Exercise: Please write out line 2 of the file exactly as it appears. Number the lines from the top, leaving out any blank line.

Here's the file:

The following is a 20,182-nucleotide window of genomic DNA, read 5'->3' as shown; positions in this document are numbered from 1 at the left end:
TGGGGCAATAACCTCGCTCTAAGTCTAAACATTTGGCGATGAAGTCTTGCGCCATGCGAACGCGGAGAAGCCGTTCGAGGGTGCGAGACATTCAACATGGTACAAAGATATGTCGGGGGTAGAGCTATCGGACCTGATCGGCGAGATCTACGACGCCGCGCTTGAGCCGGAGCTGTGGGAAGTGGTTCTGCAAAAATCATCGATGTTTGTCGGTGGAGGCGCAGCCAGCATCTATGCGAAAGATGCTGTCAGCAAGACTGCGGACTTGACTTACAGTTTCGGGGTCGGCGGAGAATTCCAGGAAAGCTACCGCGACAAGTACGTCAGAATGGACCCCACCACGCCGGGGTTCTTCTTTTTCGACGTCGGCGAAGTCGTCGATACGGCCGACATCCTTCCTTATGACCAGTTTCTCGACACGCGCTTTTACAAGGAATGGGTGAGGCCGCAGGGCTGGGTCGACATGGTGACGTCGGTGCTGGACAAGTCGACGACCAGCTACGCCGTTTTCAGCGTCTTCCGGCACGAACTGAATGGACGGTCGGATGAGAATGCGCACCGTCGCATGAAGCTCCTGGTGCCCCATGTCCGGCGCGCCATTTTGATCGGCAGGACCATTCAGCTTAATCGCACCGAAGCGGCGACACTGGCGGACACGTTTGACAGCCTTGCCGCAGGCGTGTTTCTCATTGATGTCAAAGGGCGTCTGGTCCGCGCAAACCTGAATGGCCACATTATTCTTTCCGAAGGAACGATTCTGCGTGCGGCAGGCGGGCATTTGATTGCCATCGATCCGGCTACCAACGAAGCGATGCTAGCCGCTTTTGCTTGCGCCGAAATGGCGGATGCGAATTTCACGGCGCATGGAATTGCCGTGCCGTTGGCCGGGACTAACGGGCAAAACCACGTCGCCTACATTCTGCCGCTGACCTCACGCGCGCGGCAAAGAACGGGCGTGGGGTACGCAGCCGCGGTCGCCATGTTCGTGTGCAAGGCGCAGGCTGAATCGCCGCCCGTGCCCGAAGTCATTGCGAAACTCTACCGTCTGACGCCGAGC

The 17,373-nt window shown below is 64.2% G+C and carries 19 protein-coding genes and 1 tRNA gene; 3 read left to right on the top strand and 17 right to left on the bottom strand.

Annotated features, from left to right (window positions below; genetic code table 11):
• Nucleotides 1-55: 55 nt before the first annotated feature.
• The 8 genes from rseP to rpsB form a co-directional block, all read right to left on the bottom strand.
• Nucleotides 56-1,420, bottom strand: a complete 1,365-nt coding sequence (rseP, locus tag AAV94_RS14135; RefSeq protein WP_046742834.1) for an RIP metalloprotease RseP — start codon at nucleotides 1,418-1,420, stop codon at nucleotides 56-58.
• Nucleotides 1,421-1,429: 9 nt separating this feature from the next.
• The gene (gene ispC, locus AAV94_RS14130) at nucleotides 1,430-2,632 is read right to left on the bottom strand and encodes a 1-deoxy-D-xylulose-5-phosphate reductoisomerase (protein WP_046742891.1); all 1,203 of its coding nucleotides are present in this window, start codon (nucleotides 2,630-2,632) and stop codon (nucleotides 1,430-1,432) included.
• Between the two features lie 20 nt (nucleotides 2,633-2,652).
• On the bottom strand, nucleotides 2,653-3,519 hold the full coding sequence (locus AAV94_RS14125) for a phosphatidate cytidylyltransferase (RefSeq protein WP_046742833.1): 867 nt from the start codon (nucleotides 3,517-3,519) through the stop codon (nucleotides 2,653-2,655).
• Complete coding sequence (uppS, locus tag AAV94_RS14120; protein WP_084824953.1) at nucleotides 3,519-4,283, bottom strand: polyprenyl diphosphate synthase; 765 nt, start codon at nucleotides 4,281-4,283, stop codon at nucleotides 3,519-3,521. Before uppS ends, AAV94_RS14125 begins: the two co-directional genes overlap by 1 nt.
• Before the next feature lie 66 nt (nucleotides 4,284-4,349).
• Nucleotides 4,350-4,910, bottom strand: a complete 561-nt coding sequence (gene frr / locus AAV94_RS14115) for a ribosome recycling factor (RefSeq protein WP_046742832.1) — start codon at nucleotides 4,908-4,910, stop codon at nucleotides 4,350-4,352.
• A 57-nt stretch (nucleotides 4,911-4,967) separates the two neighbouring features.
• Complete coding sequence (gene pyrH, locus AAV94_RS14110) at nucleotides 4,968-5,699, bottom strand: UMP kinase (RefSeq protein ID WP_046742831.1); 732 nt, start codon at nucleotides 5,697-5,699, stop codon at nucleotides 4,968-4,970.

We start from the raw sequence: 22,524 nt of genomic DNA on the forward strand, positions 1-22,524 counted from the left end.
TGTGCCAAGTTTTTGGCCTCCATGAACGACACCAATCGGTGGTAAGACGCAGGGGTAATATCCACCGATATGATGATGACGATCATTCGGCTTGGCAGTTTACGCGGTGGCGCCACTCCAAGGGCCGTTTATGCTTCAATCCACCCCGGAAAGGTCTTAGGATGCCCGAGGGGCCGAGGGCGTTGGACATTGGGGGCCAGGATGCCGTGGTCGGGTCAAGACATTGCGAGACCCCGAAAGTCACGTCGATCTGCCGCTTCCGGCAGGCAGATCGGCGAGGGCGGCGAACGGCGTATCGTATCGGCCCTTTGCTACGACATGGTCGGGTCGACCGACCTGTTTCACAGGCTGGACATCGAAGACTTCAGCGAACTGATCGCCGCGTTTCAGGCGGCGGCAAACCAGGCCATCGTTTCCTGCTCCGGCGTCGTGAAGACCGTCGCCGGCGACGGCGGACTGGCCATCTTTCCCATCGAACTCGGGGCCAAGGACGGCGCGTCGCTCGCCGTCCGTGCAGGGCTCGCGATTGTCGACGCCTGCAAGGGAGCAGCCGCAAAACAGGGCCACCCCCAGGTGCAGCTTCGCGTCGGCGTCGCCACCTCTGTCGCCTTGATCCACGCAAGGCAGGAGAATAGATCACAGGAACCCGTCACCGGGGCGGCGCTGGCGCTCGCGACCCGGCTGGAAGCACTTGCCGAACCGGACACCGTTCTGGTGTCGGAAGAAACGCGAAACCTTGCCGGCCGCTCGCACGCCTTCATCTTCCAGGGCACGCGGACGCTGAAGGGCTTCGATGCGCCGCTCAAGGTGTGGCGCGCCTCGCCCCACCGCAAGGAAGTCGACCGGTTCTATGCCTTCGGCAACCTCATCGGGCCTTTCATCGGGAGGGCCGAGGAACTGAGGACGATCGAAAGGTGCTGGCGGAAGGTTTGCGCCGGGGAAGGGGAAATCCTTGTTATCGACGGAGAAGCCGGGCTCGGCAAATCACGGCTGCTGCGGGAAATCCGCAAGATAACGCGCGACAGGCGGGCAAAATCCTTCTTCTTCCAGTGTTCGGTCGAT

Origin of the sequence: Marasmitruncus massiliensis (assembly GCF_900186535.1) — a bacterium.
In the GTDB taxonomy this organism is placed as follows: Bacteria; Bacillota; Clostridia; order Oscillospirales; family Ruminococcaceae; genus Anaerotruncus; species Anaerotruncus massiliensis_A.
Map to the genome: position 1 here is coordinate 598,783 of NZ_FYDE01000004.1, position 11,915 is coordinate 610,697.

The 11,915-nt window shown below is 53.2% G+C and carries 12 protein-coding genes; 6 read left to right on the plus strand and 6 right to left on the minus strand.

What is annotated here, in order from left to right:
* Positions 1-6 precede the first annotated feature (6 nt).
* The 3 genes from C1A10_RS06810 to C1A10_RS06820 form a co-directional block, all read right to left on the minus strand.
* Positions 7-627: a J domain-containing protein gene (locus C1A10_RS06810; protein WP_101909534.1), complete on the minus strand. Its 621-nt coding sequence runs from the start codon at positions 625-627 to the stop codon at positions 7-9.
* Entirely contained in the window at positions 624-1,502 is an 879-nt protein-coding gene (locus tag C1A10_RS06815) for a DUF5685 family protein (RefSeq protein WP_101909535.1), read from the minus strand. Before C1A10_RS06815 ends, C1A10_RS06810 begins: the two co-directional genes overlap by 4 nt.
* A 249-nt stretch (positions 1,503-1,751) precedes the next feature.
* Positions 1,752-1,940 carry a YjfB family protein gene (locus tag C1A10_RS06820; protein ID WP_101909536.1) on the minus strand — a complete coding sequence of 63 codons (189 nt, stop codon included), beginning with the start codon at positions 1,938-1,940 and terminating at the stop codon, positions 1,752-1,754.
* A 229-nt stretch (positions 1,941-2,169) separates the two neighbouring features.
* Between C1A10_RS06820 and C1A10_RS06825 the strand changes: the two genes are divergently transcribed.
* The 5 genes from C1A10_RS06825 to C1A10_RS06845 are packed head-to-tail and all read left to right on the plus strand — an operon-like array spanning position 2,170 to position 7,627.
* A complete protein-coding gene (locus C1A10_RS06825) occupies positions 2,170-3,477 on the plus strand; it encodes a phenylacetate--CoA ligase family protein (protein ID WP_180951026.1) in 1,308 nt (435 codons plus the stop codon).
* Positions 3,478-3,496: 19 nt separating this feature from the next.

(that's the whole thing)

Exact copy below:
TGGGGCAATAACCTCGCTCTAAGTCTAAACATTTGGCGATGAAGTCTTGCGCCATGCGAACGCGGAGAAGCCGTTCGAGGGTGCGAGACATTCAACATGGTACAAAGATATGTCGGGGGTAGAGCTATCGGACCTGATCGGCGAGATCTACGACGCCGCGCTTGAGCCGGAGCTGTGGGAAGTGGTTCTGCAAAAATCATCGATGTTTGTCGGTGGAGGCGCAGCCAGCATCTATGCGAAAGATGCTGTCAGCAAGACTGCGGACTTGACTTACAGTTTCGGGGTCGGCGGAGAATTCCAGGAAAGCTACCGCGACAAGTACGTCAGAATGGACCCCACCACGCCGGGGTTCTTCTTTTTCGACGTCGGCGAAGTCGTCGATACGGCCGACATCCTTCCTTATGACCAGTTTCTCGACACGCGCTTTTACAAGGAATGGGTGAGGCCGCAGGGCTGGGTCGACATGGTGACGTCGGTGCTGGACAAGTCGACGACCAGCTACGCCGTTTTCAGCGTCTTCCGGCACGAACTGAATGGACGGTCGGATGAGAATGCGCACCGTCGCATGAAGCTCCTGGTGCCCCATGTCCGGCGCGCCATTTTGATCGGCAGGACCATTCAGCTTAATCGCACCGAAGCGGCGACACTGGCGGACACGTTTGACAGCCTTGCCGCAGGCGTGTTTCTCATTGATGTCAAAGGGCGTCTGGTCCGCGCAAACCTGAATGGCCACATTATTCTTTCCGAAGGAACGATTCTGCGTGCGGCAGGCGGGCATTTGATTGCCATCGATCCGGCTACCAACGAAGCGATGCTAGCCGCTTTTGCTTGCGCCGAAATGGCGGATGCGAATTTCACGGCGCATGGAATTGCCGTGCCGTTGGCCGGGACTAACGGGCAAAACCACGTCGCCTACATTCTGCCGCTGACCTCACGCGCGCGGCAAAGAACGGGCGTGGGGTACGCAGCCGCGGTCGCCATGTTCGTGTGCAAGGCGCAGGCTGAATCGCCGCCCGTGCCCGAAGTCATTGCGAAACTCTACCGTCTGACGCCGAGC